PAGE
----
Multiple Sclerosis Treatment

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Treatment depends on the type of MS you have as well as the symptoms you are experiencing. There are different drugs that are used for treating and preventing attacks.

TREATING ATTACKS

If you have an MS attack, your doctor can give you medication called steroids. These steroids reduce the body's autoimmune response to shorten the length of an attack. These steroids are different from the steroids some athletes take to build muscles.

PREVENTING ATTACKS

To prevent attacks, there are drugs available for people who have the relapsing-remitting (meaning people can have flare-ups, then get better and then relapse thereafter) type of MS. These drugs are called "disease-modifying therapy“. It decreases the chance of having MS attacks, but it doesn’t cure the disease. Some of these drugs need to be injected. The newer MS drugs are pills or capsules that you can swallow. Some are given through a thin tube that goes into your vein. There are different regimes in giving these drugs. Most, however, only need to be given every few weeks or months. Some of these drugs might also reduce the chance that MS attacks will turn into progressive MS (this means the symptoms steadily get worse and attacks come and go). Talk to your doctor about which medicine will be best for you.

SLOWING DOWN PROGRESSIVE MS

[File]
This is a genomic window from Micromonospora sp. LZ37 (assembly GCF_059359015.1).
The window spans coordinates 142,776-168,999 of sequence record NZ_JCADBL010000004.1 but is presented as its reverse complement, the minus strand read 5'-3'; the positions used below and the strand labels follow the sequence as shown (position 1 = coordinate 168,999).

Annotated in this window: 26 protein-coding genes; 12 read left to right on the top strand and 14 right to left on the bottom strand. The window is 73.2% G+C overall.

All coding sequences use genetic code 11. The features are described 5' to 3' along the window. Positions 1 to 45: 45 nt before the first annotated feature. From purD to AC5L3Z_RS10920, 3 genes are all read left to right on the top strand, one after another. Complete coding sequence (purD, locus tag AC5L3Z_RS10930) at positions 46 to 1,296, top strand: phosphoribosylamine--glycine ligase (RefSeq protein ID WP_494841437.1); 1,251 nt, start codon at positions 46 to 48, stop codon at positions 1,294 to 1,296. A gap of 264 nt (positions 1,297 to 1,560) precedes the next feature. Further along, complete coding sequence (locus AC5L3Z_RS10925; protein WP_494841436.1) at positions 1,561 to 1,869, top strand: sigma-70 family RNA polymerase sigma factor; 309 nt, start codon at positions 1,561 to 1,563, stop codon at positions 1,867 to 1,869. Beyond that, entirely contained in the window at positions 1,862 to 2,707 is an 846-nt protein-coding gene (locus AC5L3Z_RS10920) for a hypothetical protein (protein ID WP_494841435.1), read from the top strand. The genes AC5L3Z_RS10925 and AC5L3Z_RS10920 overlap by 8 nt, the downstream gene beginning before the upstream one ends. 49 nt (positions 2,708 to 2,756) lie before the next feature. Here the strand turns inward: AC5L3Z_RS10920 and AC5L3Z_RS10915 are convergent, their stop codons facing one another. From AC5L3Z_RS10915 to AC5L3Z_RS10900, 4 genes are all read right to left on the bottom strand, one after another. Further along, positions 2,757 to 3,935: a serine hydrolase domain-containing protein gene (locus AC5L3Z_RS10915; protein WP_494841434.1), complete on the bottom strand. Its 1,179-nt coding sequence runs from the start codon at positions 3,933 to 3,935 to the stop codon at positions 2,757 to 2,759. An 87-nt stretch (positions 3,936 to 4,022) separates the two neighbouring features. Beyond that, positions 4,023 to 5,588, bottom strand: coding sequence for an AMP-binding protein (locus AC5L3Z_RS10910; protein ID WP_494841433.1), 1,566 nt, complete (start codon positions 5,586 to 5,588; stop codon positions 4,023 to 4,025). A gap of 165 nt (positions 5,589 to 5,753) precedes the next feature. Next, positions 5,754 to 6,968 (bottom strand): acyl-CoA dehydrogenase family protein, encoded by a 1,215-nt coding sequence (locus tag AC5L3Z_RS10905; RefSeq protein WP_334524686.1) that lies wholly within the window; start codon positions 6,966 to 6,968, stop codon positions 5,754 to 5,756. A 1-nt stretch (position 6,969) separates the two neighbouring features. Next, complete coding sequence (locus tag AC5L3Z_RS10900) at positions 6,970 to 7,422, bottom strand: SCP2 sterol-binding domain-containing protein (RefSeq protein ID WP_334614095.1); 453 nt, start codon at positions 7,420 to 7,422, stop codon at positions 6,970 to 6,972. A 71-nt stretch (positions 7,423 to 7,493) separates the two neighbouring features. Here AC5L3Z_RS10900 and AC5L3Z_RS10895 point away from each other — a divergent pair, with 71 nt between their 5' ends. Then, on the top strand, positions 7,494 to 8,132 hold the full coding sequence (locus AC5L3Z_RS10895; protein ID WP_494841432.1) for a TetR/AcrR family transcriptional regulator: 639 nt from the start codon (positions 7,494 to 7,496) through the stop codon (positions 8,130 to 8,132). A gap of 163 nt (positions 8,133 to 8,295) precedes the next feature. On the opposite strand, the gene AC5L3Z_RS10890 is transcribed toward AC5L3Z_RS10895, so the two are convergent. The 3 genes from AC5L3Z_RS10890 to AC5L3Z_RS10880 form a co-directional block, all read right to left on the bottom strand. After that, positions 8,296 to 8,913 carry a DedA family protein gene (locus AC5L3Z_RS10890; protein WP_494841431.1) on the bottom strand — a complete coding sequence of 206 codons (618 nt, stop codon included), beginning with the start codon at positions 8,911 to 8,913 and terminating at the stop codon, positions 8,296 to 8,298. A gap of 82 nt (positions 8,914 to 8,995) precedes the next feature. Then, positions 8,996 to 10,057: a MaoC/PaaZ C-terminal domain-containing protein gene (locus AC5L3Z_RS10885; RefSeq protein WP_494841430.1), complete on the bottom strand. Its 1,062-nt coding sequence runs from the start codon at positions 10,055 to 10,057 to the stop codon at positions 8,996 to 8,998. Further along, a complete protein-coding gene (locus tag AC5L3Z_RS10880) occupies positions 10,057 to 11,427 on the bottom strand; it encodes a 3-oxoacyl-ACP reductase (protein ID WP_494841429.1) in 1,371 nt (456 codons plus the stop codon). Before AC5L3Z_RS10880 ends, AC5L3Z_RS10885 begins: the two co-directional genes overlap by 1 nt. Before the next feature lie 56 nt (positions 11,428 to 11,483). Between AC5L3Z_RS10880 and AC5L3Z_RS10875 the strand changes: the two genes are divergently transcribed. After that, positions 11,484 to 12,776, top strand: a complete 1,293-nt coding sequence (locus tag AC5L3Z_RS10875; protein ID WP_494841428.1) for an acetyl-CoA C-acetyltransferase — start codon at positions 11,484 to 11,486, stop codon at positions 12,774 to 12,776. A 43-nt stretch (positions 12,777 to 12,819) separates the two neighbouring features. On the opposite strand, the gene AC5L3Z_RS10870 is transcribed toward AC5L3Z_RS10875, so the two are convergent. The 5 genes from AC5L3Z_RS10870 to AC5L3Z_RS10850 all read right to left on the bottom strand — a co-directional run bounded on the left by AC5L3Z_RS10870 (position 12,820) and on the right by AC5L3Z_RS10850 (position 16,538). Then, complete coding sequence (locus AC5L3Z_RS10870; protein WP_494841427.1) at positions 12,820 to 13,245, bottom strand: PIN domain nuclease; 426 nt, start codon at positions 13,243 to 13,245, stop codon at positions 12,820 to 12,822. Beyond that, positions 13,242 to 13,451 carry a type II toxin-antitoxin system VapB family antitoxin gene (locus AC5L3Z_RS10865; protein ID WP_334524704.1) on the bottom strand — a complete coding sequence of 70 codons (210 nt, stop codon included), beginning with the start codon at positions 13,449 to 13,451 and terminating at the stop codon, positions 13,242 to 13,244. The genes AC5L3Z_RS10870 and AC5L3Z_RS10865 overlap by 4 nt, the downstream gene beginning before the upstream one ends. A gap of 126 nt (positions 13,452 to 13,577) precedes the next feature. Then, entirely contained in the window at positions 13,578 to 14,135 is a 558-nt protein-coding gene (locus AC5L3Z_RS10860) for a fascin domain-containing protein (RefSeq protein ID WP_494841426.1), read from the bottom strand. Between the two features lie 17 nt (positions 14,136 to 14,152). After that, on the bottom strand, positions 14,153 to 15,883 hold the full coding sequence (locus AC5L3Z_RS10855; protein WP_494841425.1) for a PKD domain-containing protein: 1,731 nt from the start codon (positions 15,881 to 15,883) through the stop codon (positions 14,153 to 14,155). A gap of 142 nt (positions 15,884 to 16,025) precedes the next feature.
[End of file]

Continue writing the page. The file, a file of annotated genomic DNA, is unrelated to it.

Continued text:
Medication can be used to help slow down the progressive kind of MS. It doesn't necessarily cure the disease, but it does buy time. Medication can also help in the relapsing-remitting MS as well as the primary progressive MS (the kind that steadily gets worse from the beginning). An example of this kind of medication is ocrelizumab.

Your doctor can also treat symptoms of MS. It's important to tell your doctor about your symptoms -  even if you do not think they have anything to do with MS. For example, if you feel depressed, leak urine, or have sexual problems, let your doctor know. There is treatment available to help you with almost every symptom, but it is up to you to report it.

MS is a chronic disease. As of yet, there is no cure. With treatment you can live a relatively normal life. Take your medication as prescribed and if you experience a side effect, let your doctor know. Don’t take breaks from your treatment and monitor all your symptoms.

 

Written by Dr Ruusa Shivute | Health Window

Reference:Myhr KM. Diagnosis and treatment of multiple sclerosis. Acta Neurol Scand Suppl. 2008;188:12-21


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